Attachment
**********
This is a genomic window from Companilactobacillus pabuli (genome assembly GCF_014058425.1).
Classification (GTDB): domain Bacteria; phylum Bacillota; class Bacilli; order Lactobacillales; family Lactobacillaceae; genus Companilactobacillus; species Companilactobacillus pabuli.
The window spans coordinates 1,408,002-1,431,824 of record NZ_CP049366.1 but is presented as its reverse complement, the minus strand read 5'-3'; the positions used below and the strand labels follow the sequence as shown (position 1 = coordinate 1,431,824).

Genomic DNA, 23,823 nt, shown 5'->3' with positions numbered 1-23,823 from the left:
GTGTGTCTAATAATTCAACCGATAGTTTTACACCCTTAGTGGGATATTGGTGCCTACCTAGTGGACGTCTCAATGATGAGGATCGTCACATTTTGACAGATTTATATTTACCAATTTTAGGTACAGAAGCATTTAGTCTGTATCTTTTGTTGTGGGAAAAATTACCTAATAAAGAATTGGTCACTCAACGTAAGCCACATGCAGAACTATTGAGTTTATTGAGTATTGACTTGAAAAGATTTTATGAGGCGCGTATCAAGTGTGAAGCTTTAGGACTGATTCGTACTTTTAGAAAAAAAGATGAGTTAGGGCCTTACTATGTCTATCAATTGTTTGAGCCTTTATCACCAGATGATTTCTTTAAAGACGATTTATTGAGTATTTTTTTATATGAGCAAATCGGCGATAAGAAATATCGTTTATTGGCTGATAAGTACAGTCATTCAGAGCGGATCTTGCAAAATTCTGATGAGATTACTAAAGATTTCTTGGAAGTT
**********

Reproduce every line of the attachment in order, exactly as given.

This is a genomic window from Companilactobacillus pabuli (genome assembly GCF_014058425.1).
Classification (GTDB): domain Bacteria; phylum Bacillota; class Bacilli; order Lactobacillales; family Lactobacillaceae; genus Companilactobacillus; species Companilactobacillus pabuli.
The window spans coordinates 1,408,002-1,431,824 of record NZ_CP049366.1 but is presented as its reverse complement, the minus strand read 5'-3'; the positions used below and the strand labels follow the sequence as shown (position 1 = coordinate 1,431,824).

Genomic DNA, 23,823 nt, shown 5'->3' with positions numbered 1-23,823 from the left:
GTGTGTCTAATAATTCAACCGATAGTTTTACACCCTTAGTGGGATATTGGTGCCTACCTAGTGGACGTCTCAATGATGAGGATCGTCACATTTTGACAGATTTATATTTACCAATTTTAGGTACAGAAGCATTTAGTCTGTATCTTTTGTTGTGGGAAAAATTACCTAATAAAGAATTGGTCACTCAACGTAAGCCACATGCAGAACTATTGAGTTTATTGAGTATTGACTTGAAAAGATTTTATGAGGCGCGTATCAAGTGTGAAGCTTTAGGACTGATTCGTACTTTTAGAAAAAAAGATGAGTTAGGGCCTTACTATGTCTATCAATTGTTTGAGCCTTTATCACCAGATGATTTCTTTAAAGACGATTTATTGAGTATTTTTTTATATGAGCAAATCGGCGATAAGAAATATCGTTTATTGGCTGATAAGTACAGTCATTCAGAGCGGATCTTGCAAAATTCTGATGAGATTACTAAAGATTTCTTGGAAGTT